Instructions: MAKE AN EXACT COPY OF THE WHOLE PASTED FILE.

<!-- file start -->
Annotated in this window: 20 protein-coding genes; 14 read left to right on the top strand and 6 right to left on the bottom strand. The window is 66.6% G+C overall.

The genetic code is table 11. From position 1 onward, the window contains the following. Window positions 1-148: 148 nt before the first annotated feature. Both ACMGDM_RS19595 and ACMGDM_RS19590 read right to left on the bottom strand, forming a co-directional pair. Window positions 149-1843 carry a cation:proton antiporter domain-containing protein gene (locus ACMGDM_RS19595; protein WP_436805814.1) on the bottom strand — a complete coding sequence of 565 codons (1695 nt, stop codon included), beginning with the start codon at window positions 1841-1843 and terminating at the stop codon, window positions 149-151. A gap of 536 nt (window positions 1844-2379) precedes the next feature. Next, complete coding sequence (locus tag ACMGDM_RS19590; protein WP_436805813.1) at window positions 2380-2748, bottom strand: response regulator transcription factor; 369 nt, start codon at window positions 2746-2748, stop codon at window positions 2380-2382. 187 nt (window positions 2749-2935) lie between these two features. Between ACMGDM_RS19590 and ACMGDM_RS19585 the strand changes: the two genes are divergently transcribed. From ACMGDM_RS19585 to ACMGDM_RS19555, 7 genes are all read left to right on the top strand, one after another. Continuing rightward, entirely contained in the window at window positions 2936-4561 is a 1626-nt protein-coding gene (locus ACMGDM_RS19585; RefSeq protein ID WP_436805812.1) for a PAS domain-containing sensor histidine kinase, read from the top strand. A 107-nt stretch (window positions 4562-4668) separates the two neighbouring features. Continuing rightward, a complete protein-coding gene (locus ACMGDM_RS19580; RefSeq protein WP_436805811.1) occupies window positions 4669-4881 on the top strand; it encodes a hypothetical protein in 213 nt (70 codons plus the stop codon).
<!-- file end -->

Annotated in this window: 20 protein-coding genes; 14 read left to right on the top strand and 6 right to left on the bottom strand. The window is 66.6% G+C overall.

The genetic code is table 11. From position 1 onward, the window contains the following. Window positions 1-148: 148 nt before the first annotated feature. Both ACMGDM_RS19595 and ACMGDM_RS19590 read right to left on the bottom strand, forming a co-directional pair. Window positions 149-1843 carry a cation:proton antiporter domain-containing protein gene (locus ACMGDM_RS19595; protein WP_436805814.1) on the bottom strand — a complete coding sequence of 565 codons (1695 nt, stop codon included), beginning with the start codon at window positions 1841-1843 and terminating at the stop codon, window positions 149-151. A gap of 536 nt (window positions 1844-2379) precedes the next feature. Next, complete coding sequence (locus tag ACMGDM_RS19590; protein WP_436805813.1) at window positions 2380-2748, bottom strand: response regulator transcription factor; 369 nt, start codon at window positions 2746-2748, stop codon at window positions 2380-2382. 187 nt (window positions 2749-2935) lie between these two features. Between ACMGDM_RS19590 and ACMGDM_RS19585 the strand changes: the two genes are divergently transcribed. From ACMGDM_RS19585 to ACMGDM_RS19555, 7 genes are all read left to right on the top strand, one after another. Continuing rightward, entirely contained in the window at window positions 2936-4561 is a 1626-nt protein-coding gene (locus ACMGDM_RS19585; RefSeq protein ID WP_436805812.1) for a PAS domain-containing sensor histidine kinase, read from the top strand. A 107-nt stretch (window positions 4562-4668) separates the two neighbouring features. Continuing rightward, a complete protein-coding gene (locus ACMGDM_RS19580; RefSeq protein WP_436805811.1) occupies window positions 4669-4881 on the top strand; it encodes a hypothetical protein in 213 nt (70 codons plus the stop codon).